“There is no crisis. That guy has been elected by a constitutional structure of the ANC. He is the chairperson of the region. The bigger agenda is that we need young leaders in the ANC and [Lungisa] gave us an opportunity for the ANC to be reinvigorated.”

However, others inside the ANC said a decision in favour of Lungisa would mean that other instances where members had been stopped from contesting in regional structures, while they served in upper structures, would also have to be reviewed.

For instance, this would mean the eThekwini regional conference would have to be reopened to allow Deputy Agriculture Minister Bheki Cele, also a member of the ANC’s NEC, to stand after he was blocked by Mantashe in 2014.

Nullifying eThekwini would also mean dissolving the follow-up KwaZulu-Natal ANC provincial conference, which saw Zuma’s supporters make a clean sweep by taking the top five positions in the province. The provincial conference was also the subject of an ongoing court case over allegations of election-rigging.

“It would also mean that the ANC in the Western Cape should be dissolved so that Rural Development and Land Reform Deputy Minister Mcebisi Skwatsha could contest for a position in the provincial executive, since he was also stopped,” said the insider.

Marius Fransman, a close Zuma ally, had won the position of chairperson at the Western Cape provincial conference, but he was later suspended on charges of bringing the ANC into disrepute following sexual harassment allegations.

Former ANC treasurer-general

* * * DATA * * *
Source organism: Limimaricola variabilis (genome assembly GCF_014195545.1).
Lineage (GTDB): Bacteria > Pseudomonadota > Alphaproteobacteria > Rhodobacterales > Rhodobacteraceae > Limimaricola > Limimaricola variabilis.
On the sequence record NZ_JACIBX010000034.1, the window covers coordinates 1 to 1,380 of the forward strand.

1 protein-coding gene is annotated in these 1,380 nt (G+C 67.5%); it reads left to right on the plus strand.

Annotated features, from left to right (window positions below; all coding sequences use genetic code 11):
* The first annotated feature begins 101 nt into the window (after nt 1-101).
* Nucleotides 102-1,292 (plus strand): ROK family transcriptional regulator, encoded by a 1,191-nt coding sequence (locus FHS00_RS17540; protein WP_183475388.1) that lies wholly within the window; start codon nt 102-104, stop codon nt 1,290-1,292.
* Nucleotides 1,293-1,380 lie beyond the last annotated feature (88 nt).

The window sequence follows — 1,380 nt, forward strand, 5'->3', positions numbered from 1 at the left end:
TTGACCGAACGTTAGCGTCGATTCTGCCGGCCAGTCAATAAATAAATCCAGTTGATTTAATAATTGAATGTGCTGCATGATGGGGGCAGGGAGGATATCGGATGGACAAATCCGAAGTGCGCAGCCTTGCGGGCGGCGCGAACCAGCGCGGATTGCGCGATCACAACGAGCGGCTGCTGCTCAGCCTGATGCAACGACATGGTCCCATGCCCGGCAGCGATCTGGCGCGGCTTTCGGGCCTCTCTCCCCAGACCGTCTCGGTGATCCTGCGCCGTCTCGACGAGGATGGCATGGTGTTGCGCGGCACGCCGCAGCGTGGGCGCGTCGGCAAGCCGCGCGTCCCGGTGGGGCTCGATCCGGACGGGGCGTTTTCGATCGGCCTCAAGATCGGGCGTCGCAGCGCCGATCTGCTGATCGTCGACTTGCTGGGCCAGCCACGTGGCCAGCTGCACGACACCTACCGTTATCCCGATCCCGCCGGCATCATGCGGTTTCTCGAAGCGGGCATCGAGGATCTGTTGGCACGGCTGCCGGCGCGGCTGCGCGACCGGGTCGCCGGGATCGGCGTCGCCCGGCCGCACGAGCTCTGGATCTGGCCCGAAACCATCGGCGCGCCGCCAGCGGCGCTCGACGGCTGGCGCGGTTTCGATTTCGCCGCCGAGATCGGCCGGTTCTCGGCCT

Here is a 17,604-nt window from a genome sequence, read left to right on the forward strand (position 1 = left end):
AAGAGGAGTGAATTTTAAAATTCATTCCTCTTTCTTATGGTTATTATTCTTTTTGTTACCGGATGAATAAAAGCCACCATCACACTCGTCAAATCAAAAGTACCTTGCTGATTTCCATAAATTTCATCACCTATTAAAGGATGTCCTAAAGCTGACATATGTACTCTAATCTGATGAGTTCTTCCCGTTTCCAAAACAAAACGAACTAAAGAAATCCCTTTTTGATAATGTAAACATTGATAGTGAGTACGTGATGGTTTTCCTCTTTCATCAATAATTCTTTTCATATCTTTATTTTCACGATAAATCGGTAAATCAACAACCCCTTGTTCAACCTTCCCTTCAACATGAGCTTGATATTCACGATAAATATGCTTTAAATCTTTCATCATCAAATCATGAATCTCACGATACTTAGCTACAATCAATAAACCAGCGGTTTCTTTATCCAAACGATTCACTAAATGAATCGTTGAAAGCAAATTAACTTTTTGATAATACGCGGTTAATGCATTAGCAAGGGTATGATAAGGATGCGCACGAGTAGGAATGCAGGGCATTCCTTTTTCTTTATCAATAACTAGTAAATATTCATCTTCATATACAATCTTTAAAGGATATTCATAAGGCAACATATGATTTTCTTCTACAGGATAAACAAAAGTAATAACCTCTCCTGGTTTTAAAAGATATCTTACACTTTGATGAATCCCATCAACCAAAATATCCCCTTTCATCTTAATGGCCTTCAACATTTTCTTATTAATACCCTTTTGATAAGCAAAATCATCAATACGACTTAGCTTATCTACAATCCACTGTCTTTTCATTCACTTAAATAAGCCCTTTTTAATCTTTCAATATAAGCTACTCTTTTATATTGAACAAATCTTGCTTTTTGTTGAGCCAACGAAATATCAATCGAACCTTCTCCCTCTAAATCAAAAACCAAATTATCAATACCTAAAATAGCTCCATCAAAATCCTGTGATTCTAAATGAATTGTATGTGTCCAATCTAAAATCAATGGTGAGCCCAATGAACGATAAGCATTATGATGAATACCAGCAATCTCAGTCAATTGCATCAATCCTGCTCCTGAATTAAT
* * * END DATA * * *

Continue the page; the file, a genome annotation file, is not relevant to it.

said he expected that there should be consequences when ANC rules were not being followed.

“We have reached a critical point in the history of our country and movement, where the people of our country are fast losing confidence in us as we suffocate from one scandal to another. We have to restore the trust of our people as we reclaim our space,” said Phosa.

“We cannot continue to be seen as promoting a culture of immunity, with no consequences for wrongdoing. It is not going to be an easy road ahead.”


Nigeria – Shell to start clearing up 2008 oil spill


Global Energy News | Fri Mar 24, 2017

LONDON The head of a group helping organise Shell’s (RDSa.L) clean-up efforts in an oil Delta community in Nigeria said on Friday he was hopeful clean-up work after two spills in 2008 could start in April.

Royal Dutch Shell agreed in 2015 on a 55 million pound settlement with the Bodo community after accepting liability for two pipeline leaks due to corrosion that contaminated their land. []

But progress to clean up the spill has been slow after Shell said members of the community had denied it access in August 2015 when work was set to begin. A community